An Afghani mother’s letter to Canadians
Mar 17, 2016
This is a real letter from 35-year-old Rahima, who had given up hope when she learned her son Belal was severely malnourished.
Hello Mr. David Lawrence,*
I hope you are doing well. I am not a literate woman. I was so young when I got married to an old man, I never had the experience of taking a pen and writing, but I asked the brother of our community health worker to write what I say. I hope you read my letter.
I want to appreciate and thank you for contributing to the health of mothers and children in the villages of Afghanistan.
I am a mother who, one year ago, didn’t have any hope for my young son’s survival. I lost my second child during delivery and two other children after delivery. I had lost my hope and thought I would lose Belal, my young child, to malnutrition as well.
I thought, all doors are closed to me and I have to accept the reality — which was losing Belal. I had been looking at Belal with disappointment and thought that those were the last days of his life. He was weak and lethargic and got sick quickly.
I enrolled Belal in nutrition programs at the World Vision clinic that you support. When my Belal came home he was much better. Mobile teams came to my house and advised me on important things like vaccines, deworming, food quality, clean water and safe latrine use.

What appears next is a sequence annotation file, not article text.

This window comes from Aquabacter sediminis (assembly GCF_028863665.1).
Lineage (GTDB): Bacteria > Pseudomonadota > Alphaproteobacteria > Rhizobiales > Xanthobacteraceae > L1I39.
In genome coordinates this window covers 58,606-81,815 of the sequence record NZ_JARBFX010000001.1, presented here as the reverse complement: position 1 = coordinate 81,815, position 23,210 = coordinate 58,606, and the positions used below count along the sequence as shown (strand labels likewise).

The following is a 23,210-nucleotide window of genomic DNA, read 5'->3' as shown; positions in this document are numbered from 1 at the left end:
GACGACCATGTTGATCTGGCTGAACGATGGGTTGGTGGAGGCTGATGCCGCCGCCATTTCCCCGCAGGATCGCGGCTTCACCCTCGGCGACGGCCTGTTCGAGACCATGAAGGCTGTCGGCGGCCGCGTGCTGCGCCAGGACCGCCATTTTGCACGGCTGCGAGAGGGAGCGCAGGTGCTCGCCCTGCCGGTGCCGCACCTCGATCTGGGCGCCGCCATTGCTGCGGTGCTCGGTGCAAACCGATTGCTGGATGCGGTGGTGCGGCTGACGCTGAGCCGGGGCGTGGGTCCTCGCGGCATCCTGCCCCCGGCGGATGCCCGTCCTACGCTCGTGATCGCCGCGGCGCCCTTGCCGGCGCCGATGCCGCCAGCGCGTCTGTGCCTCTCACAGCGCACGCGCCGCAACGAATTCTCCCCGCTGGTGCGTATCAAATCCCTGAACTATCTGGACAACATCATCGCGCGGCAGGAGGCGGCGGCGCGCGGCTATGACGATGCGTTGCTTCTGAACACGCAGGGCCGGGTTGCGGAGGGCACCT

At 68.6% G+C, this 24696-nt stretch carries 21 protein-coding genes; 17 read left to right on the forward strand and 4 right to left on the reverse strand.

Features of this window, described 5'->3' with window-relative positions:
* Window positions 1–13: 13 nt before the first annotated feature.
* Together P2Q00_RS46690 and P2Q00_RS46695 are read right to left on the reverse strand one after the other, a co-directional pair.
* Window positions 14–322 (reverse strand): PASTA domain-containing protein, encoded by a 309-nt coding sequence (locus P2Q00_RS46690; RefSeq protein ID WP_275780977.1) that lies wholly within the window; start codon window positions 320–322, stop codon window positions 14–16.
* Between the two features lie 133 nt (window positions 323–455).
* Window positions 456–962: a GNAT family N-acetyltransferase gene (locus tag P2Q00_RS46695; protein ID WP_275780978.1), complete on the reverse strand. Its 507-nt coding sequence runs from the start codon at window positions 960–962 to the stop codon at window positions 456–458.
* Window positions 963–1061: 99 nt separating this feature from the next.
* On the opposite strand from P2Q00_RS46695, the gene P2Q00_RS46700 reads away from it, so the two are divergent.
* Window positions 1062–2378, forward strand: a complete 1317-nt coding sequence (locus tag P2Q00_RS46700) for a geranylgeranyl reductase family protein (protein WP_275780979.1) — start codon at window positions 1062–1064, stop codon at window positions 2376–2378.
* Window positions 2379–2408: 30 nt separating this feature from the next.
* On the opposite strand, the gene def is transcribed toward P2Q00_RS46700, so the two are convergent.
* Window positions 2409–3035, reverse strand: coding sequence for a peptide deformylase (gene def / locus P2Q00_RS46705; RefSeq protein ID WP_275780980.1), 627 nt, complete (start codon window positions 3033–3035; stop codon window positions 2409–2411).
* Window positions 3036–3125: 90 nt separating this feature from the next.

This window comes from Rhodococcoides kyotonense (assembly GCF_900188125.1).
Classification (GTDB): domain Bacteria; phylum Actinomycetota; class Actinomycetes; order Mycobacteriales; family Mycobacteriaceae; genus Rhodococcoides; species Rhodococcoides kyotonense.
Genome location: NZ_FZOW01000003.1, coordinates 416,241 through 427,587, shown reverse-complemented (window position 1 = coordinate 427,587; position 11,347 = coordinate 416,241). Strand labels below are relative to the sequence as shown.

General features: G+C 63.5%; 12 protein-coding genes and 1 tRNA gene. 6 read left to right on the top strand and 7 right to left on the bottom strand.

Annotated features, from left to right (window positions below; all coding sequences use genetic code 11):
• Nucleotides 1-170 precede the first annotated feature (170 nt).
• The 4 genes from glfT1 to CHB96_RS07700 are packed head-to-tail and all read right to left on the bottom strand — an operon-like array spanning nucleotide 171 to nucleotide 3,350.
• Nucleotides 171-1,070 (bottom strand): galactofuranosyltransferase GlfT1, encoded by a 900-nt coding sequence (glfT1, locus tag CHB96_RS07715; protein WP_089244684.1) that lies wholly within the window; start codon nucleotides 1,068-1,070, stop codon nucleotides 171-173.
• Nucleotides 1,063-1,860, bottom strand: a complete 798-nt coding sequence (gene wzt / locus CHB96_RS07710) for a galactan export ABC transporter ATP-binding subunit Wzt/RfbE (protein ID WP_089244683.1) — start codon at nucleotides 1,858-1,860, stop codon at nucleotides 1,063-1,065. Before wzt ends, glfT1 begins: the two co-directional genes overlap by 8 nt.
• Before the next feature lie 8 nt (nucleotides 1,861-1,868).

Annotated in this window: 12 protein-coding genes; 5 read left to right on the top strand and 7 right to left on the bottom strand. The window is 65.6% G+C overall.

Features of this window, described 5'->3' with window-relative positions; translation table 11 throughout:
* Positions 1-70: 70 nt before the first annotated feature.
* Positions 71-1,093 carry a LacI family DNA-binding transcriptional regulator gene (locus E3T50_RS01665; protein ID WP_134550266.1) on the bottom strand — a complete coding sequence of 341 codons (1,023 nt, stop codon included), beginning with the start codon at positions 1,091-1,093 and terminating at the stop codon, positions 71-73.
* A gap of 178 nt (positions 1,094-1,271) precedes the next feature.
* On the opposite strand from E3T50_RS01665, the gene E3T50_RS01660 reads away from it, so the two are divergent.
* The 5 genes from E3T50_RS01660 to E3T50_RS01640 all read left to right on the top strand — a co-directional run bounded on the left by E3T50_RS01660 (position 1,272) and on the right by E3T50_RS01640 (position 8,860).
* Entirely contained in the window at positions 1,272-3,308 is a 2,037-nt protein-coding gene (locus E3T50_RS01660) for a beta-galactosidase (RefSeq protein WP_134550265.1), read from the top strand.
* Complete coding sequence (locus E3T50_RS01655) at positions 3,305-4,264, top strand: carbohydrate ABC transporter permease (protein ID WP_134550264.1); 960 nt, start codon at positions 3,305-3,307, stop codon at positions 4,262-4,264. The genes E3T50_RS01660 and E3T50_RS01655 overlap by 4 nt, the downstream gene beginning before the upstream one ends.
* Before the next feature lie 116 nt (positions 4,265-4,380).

I learned a lot of things about hygiene, children's nutrition, safe water, breastfeeding and supplementary foods for children and mothers.
Today, Belal is alive and healthy because you helped us learn more about health. Some of our neighbours and relatives also have participated in World Vision programs and they are also happy like me.
I don’t know if you have kids, but children's health is everything for their parents. There is nothing worse than losing your child in front of your eyes and not being able to do anything to save her or him. Hopefully, those days are finished now that I know how to take care of my children.
Thank you so much for your willingness to serve people in need. Still, there are a lot of mothers like me in other villages that need your help. I hope they would never fear losing their children because of sickness.